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College of American Pathologists , Young NA , Moriarty AT , Walsh MK , Wang E , Wilbur DC
The potential for failure in gynecologic regulatory proficiency testing with current slide validation criteria: results from the College of American Pathologists Interlaboratory Comparison in Gynecologic Cytology Program
Archives of Pathology & Laboratory Medicine. 2006 Aug;130(8) :1114-8
AbstractCONTEXT: Current regulatory proficiency testing scoring results in an automatic failure for identifying high-grade squamous intraepithelial lesion (HSIL) as negative. OBJECTIVE: The College of American Pathologists Interlaboratory Comparison Program in Cervicovaginal Cytology data from January 2004 to April 2005 were analyzed to estimate the percentage of failure based on negative responses for HSIL and validation criteria. DESIGN: More than 15,000 participants received field-validated and educational slide sets for conventional, ThinPrep, and SurePath modules. Educational sets fulfilled the validation criteria of the Center for Medicare and Medicaid Services, which required the consensus diagnosis of biopsy-proven HSIL (not field-validated) after review by 3 pathologists. The College of American Pathologists field validation required at least 20 responses to the HSIL+ series, with 70% matched to HSIL+ (standard error < or = 0.05). Minimum regulatory proficiency testing failure estimates were based on incorrect negative responses for the reference category of HSIL. RESULTS: For both cytotechnologists and pathologists, there was a statistically significant higher failure rate for slides that were not field-validated versus those that were field-validated. In conventional modules, 5.3% of the slides that were not field-validated were called negative, versus 1.2% of the field-validated slides. In all liquid-based preparations, 4.0% of the non-field-validated versus 2.2% field-validated slides were called negative. Pathologists would have failed more often than cytotechnologists for the slides that were not field-validated, whereas there was no statistical difference in failure performance with field-validated slides. CONCLUSIONS: Failures were significantly greater with the slides that were not field-validated for both conventional and liquid-based preparations (ThinPrep only) and have implications for both regulatory proficiency testing and expert legal review. Poor performance of pathologists relative to that of cytotechnologists may reflect a lack of prescreening of slides or scope of practice issues.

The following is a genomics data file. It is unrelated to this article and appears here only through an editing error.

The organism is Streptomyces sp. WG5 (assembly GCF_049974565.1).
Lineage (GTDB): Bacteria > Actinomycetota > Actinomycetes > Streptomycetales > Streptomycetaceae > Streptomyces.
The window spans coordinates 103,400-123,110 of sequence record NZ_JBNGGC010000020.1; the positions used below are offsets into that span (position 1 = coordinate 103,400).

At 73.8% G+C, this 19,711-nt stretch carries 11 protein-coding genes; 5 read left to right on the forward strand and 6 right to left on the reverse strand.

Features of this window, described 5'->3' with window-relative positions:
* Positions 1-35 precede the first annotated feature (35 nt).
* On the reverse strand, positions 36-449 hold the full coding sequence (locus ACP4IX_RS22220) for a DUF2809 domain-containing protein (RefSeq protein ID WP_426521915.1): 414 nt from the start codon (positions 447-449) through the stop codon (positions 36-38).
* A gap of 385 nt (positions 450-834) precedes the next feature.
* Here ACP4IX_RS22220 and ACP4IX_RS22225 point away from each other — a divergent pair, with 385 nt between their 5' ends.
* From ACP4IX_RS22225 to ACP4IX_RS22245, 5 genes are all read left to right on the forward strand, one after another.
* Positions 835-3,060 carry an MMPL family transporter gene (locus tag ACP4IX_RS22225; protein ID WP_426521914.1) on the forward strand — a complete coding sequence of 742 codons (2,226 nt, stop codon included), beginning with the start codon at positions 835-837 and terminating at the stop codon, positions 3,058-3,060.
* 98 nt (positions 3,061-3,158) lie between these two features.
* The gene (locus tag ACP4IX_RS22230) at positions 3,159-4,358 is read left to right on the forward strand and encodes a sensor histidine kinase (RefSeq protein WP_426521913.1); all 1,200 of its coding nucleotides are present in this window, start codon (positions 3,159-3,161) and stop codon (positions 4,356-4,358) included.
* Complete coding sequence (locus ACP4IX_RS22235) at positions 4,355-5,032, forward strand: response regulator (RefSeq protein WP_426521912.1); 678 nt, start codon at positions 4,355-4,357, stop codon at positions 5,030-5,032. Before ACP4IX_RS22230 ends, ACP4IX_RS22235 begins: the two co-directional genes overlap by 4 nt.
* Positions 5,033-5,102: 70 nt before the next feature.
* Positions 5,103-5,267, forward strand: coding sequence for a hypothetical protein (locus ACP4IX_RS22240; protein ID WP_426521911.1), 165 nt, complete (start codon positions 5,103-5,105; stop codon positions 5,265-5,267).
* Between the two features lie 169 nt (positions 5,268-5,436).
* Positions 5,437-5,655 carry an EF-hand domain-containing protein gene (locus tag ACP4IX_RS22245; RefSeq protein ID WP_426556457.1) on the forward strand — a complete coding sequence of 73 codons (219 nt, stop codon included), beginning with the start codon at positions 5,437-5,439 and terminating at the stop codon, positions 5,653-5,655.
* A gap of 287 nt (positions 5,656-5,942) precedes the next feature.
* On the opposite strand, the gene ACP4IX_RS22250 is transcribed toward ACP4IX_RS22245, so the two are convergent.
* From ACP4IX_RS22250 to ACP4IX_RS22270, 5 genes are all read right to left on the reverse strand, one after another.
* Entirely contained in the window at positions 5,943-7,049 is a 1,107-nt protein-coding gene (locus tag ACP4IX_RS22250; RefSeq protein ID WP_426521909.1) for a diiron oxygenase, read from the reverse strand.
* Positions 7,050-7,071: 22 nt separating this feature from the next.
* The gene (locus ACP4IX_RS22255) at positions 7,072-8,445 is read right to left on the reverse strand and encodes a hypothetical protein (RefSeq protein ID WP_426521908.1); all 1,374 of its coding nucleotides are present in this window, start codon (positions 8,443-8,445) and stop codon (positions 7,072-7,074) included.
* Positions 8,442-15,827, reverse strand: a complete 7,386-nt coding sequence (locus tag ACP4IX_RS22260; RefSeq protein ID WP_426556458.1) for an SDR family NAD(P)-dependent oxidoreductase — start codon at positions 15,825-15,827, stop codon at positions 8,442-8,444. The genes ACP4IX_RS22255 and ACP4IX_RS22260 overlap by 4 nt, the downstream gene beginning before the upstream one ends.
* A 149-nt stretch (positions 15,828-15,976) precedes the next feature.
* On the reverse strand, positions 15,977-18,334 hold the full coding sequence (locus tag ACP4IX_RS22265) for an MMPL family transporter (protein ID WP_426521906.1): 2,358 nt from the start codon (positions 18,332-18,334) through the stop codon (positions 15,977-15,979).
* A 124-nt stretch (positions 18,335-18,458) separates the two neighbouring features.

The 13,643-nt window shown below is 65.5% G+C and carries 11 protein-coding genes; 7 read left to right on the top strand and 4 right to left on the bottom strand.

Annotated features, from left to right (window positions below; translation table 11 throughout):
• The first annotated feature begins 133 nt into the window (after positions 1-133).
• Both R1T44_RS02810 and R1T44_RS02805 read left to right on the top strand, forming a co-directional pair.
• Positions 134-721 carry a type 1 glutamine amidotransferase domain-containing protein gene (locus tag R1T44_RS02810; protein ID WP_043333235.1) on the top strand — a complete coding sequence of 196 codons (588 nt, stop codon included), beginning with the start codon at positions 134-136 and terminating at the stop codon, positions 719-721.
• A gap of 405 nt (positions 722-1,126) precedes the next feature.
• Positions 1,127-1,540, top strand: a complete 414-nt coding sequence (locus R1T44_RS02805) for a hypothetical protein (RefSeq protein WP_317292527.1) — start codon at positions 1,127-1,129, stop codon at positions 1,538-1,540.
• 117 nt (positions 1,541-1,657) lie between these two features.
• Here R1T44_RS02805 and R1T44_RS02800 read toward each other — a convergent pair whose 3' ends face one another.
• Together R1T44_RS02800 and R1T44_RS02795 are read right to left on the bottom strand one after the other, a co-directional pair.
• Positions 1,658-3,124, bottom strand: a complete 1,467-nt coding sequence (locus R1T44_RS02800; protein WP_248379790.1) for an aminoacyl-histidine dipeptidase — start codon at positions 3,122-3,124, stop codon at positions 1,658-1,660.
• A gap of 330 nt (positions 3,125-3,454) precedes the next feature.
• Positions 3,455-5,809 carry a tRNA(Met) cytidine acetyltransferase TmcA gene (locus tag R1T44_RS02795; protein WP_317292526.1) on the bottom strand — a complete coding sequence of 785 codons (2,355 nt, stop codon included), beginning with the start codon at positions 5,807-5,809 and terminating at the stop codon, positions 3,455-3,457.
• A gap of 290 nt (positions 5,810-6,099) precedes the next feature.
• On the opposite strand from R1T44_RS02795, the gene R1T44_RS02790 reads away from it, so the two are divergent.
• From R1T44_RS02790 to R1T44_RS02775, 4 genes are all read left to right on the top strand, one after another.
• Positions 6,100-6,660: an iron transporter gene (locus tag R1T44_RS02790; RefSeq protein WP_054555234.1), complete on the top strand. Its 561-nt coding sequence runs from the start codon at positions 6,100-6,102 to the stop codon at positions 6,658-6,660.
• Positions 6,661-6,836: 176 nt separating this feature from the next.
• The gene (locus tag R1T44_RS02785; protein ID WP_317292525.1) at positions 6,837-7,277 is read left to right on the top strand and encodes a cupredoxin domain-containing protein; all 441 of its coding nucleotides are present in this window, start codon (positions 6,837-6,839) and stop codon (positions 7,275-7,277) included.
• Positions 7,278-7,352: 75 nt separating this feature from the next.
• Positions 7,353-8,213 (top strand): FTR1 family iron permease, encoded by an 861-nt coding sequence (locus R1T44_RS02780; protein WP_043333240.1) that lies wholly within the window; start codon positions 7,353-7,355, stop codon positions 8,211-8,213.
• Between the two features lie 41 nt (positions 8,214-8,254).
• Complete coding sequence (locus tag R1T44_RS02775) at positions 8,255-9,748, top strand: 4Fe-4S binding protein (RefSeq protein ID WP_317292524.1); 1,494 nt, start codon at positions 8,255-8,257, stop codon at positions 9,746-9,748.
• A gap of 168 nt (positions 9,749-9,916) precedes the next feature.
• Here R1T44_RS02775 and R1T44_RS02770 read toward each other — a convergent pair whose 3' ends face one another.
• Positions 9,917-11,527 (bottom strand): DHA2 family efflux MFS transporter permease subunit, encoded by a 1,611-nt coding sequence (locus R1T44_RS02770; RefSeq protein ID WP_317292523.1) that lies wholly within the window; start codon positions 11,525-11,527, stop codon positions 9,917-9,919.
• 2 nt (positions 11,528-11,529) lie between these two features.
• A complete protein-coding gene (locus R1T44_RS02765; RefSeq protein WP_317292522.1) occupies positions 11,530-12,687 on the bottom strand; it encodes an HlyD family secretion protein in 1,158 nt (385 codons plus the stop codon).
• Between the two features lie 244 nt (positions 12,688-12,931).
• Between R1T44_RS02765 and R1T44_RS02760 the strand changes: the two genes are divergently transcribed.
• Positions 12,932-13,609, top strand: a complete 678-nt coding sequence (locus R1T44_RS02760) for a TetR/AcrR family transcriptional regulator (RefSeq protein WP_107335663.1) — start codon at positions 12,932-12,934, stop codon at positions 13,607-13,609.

NotesUnited States Journal Article